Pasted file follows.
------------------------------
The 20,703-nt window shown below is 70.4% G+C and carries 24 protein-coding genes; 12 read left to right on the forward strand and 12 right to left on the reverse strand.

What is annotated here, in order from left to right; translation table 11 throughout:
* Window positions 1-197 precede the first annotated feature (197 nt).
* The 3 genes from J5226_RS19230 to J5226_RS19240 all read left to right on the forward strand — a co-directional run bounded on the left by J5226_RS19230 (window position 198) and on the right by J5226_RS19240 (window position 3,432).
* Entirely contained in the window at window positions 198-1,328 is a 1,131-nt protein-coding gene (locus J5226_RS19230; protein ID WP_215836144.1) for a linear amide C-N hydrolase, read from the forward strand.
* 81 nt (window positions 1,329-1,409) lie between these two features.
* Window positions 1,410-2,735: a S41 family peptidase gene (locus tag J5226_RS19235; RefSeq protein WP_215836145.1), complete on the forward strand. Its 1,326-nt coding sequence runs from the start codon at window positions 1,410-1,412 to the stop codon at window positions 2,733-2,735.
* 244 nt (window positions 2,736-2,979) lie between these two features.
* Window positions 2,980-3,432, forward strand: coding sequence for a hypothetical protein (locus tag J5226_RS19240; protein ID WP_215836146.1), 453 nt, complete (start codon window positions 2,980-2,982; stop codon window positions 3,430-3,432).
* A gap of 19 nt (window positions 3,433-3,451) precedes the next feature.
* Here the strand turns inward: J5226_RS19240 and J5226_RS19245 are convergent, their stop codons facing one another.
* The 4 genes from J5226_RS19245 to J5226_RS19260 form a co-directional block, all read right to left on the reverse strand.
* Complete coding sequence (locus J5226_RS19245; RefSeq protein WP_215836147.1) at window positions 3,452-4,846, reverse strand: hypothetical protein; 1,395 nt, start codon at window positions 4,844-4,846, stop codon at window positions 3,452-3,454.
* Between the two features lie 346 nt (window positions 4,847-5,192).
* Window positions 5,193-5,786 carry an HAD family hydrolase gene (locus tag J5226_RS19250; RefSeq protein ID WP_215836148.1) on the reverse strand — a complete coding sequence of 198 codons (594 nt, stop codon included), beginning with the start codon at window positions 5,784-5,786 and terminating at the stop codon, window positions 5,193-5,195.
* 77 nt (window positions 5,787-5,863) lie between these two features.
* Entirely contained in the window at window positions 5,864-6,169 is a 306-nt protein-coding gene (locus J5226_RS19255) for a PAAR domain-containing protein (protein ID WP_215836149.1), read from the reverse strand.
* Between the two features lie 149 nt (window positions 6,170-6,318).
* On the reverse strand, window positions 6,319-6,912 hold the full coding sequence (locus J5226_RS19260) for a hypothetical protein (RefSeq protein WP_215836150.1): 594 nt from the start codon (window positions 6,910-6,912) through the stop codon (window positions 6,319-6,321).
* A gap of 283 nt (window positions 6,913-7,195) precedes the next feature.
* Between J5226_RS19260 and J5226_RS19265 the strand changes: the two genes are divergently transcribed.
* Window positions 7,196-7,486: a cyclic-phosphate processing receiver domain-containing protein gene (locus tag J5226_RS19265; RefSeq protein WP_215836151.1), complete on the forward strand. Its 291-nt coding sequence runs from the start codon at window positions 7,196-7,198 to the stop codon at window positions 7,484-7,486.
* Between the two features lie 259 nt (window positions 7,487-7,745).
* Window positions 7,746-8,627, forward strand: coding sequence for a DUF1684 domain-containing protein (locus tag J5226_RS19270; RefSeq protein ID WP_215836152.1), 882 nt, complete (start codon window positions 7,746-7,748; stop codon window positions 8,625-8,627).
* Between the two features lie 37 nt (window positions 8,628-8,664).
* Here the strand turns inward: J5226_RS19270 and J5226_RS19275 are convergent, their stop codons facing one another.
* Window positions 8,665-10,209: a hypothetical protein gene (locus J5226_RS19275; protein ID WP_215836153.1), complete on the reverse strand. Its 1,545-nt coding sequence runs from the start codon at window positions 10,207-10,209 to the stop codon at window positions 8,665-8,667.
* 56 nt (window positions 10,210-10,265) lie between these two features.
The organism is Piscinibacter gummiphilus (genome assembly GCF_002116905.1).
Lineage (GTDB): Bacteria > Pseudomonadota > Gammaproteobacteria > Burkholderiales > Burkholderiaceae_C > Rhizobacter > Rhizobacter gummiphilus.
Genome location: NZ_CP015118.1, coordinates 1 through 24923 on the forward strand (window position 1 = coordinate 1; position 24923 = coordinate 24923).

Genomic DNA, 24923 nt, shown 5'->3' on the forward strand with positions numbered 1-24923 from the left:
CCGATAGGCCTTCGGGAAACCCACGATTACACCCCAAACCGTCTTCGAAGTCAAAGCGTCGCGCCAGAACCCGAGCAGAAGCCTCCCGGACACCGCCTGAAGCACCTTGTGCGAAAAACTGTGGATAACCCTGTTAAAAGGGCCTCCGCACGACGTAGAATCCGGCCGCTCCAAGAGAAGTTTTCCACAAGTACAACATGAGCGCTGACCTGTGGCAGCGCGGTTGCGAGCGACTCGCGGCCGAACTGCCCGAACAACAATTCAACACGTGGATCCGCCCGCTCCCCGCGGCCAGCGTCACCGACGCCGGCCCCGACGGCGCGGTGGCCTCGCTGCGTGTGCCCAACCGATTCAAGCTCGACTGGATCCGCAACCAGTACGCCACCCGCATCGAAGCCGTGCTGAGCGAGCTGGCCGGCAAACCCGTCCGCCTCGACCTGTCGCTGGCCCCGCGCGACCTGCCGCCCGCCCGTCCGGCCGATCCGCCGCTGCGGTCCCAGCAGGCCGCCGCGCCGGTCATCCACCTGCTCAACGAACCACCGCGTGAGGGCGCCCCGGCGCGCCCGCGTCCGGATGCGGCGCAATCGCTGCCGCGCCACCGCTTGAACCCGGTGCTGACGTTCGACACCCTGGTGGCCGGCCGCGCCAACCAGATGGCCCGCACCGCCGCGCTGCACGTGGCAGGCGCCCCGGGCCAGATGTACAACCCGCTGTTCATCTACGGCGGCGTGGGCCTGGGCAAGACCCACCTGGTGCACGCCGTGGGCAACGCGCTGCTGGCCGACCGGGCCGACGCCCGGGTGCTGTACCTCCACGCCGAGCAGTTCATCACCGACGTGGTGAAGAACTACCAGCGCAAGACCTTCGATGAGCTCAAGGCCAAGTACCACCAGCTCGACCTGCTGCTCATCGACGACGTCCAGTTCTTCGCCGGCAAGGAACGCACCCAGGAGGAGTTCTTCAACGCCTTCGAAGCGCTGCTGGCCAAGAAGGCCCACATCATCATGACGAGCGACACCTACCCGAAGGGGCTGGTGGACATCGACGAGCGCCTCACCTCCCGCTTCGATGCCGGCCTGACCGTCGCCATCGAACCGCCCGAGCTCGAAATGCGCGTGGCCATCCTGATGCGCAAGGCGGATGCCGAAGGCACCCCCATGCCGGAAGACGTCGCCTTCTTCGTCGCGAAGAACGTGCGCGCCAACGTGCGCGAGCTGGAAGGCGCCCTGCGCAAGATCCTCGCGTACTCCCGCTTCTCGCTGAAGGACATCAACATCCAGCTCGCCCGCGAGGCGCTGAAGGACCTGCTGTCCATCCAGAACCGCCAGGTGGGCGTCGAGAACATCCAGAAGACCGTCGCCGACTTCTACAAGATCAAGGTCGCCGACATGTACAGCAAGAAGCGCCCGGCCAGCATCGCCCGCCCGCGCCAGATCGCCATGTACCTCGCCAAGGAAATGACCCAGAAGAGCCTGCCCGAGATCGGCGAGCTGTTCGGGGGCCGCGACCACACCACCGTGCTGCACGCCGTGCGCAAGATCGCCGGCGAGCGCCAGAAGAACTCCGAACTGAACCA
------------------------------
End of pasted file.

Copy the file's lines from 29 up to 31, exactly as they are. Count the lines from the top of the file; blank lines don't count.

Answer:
The organism is Piscinibacter gummiphilus (genome assembly GCF_002116905.1).
Lineage (GTDB): Bacteria > Pseudomonadota > Gammaproteobacteria > Burkholderiales > Burkholderiaceae_C > Rhizobacter > Rhizobacter gummiphilus.
Genome location: NZ_CP015118.1, coordinates 1 through 24923 on the forward strand (window position 1 = coordinate 1; position 24923 = coordinate 24923).